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Paperback Stinking Rich and Just Plain Stinky (Grubtown Tales) Book

ISBN: 0571242324

ISBN13: 9780571242320

Stinking Rich and Just Plain Stinky (Grubtown Tales)

(Book #8 in the Redwall Series)

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Format: Paperback

Condition: Good


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Book Overview

You won't find Grubtown on any maps. The last time any map-makers were sent anywhere near the place they were found a week later wearing nothing but pages from a telephone directory, and calling for their mothers. It's certainly a town and certainly grubby -- except for the squeaky clean parts -- but everything else we know about the place comes from Beardy Ardagh, town resident and author of these tales.Grubtown is full of oddballs -- from the singing...

Customer Reviews

5 ratings

A triumph of great writing

Brian Jacques is an amazing storywriter. He uses basically the same ideas in every single Redwall story, and yet his books are all original! The charcters in this book are the best that can be created: A powerful leader of good in Sunflash the Mace, facing a stubborn and vengeful force of evil in Swartt Sixclaw. Veil Sixclaw, the outcast of the title, is a mystery throughout the book, a strange force of both good and evil. The secondary characters of Skarlath the Kestrel and the vixen Nightshade also play key roles in determining the fates of these two giants of good and evil (Sunflash and Swartt). Although Redwall Abbey plays a slightly smaller role in this story, it was also interesting to view a conflict where the main battle was away from the Abbey, and occasionally characters from the Abbey joined the battle elsewhere (much like The Long Patrol, another excellent Redwall book) This book is one that should be read for any who enjoy good books; it is the height of great writing by Brian Jacques.

Best Redwall book yet

Like most book series, Redwall can be a bit unaccessible without reading the whole series from oldest to new. Also alot of the plots repeat themselves. But in Outcast, author Brian Jacques really treats his readers with the struggle that young Veil has trying to get Redwallers off his back, but soon ends up sacrificing himself for their survival.Also, Jacques doesn't actually have any situations in Redwall occuring until halfway into the book, which lets Jacques show much more surprising and interesting characters than he does in his other books. My favorite character has to be Swartt Sixclaw, who is also the most unique, whereas characters like Veil and Sunflash are too usual in a book like this. Sixclaw is really funny all through this book, constantly insulting his horde until they fall apart.This and Martin the Warrior are probably the best Redwall books and are some of the first you should ever read.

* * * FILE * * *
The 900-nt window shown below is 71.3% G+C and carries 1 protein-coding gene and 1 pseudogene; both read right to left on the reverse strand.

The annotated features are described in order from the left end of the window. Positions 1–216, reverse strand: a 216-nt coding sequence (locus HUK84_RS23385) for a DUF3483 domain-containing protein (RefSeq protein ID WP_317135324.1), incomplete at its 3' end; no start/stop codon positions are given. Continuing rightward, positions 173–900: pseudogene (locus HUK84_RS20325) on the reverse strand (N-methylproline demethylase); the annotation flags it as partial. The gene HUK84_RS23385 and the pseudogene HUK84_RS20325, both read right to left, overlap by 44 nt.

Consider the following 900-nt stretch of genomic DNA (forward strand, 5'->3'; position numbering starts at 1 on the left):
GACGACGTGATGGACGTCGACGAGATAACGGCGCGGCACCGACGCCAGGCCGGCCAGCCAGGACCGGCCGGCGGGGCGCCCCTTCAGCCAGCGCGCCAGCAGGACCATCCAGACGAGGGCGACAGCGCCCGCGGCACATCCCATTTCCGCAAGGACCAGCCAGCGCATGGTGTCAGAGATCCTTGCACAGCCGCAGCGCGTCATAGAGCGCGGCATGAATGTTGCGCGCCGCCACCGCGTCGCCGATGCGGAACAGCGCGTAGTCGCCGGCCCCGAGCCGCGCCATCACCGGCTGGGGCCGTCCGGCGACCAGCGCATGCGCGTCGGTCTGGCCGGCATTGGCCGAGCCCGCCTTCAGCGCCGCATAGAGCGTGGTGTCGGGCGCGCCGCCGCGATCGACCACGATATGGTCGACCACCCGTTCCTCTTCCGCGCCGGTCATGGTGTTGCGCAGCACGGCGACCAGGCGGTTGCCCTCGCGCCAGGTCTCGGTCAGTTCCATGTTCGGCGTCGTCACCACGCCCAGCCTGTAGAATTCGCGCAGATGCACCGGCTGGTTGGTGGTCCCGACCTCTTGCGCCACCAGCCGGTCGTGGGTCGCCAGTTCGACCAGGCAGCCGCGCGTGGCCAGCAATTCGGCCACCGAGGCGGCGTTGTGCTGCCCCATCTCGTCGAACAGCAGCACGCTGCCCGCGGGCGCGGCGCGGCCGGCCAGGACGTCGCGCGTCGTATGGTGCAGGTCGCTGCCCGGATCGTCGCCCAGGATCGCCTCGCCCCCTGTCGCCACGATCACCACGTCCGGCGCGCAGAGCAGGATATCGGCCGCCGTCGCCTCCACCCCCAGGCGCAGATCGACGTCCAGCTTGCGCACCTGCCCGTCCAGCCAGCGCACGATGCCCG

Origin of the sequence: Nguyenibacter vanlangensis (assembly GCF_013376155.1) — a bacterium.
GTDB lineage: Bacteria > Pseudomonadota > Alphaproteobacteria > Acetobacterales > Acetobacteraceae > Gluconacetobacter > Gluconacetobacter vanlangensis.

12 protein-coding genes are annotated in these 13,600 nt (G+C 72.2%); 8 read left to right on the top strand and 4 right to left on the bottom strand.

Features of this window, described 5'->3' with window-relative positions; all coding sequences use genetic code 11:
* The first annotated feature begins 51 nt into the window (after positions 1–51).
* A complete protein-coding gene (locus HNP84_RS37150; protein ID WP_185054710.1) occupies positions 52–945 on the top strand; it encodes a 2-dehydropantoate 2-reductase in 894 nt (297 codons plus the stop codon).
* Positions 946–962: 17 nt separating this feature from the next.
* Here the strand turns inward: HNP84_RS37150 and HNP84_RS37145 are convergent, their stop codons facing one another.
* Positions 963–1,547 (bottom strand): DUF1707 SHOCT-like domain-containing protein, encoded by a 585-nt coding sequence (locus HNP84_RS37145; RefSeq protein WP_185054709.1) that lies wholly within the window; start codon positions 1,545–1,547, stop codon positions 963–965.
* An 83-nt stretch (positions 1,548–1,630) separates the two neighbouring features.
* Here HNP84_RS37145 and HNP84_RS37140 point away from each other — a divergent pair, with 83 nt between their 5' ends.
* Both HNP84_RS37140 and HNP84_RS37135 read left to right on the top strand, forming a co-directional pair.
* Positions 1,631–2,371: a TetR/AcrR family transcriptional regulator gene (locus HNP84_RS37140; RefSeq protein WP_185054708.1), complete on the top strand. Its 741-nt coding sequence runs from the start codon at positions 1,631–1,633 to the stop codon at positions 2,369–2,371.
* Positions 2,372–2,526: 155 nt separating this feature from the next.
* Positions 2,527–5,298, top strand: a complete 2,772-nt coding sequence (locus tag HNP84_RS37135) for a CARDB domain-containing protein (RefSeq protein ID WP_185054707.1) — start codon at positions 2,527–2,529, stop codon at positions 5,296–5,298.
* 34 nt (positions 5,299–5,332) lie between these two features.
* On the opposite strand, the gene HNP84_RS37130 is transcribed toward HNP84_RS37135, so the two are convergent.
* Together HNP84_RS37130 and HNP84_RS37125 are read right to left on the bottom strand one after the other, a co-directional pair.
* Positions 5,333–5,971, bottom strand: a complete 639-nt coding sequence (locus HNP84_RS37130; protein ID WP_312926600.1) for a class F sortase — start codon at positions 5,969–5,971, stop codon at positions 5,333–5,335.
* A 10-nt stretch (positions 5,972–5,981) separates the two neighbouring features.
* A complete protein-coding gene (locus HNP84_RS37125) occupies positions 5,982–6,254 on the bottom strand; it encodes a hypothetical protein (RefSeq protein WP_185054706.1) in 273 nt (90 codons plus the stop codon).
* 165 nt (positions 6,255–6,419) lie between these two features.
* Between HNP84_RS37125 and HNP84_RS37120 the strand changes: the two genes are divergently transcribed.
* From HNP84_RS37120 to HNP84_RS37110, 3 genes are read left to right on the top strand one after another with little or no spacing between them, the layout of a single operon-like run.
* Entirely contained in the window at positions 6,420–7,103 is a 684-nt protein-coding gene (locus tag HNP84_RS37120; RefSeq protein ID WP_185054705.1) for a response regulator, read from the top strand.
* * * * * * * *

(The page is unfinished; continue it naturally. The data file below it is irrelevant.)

Of all his books this is my favorite.

Although I have not yet read Legend of Luke, I still think The Outcast of Redwall is his best. It was a story of true friendship entwined with one of pure hatred. Sunflash the Mace the badgerlord of Salomdastron VS Swartt Six claw warlord of a mighty horde of vermin, not to mention Swartt's lost child Veil. This book has it all friends, foes, wars, peace, joy, sadness, banquets, famine, and even some gardening. All in all this book ROCKED!

Just amazing!

How does Brian Jacques continue to do it? He uses the same storyline in every single Redwall book (a little good can and will beat a lot of evil), and yet you just can't put the book down! My favorite character was the fox vixen Nightshade. She really did know a lot. If Swartt Sixclaw had only listened to what she had to say, he might have been victorious.I really like it when a book has strong characters...on both sides of the battlefield. And this book certainly has them, Swartt Sixclaw is a convincing hoard leader, being bull-headed and stubborn. Nightshade the seer is a competant second-in-command. Sunflash the Mace is the best over-all badger lord that I've seen in any of the Redwall books, and his friend Skarlath the kestrel is the best secondary character that I've seen in any book. Veil Sixclaw, while still a great character, is a mystery, even by the end of the book, you can't figure out if he is good or evil.I would give The Outcast of Redwall more than five stars if I could, this book is not one to be skipped over.

The Best In The Whole Series - Except For Martin The Warrior

This book was one of the best I have ever read (and believe me, I have read an enormous amount). Yes, it relies heavily on the standard Jaques a-little-good-beats-alot-of-evil formula, but a wonderful twist is added in the character of Veil. Is he or is he not irredeemably evil...? His actions at the beginning of the book seem to answer the question, but as the plot unfolds his character becomes more and more complex and utterly real. This twist adds depth and realism to the book, as does the searat Blaggut in "The Bellmaker" and the corsair Romsca in "Pearls of Lutra". As for the people who disagree with the title... Veil may not have a huge number of lines, but he is pivotal. Take a close look at the end of the book to see why.
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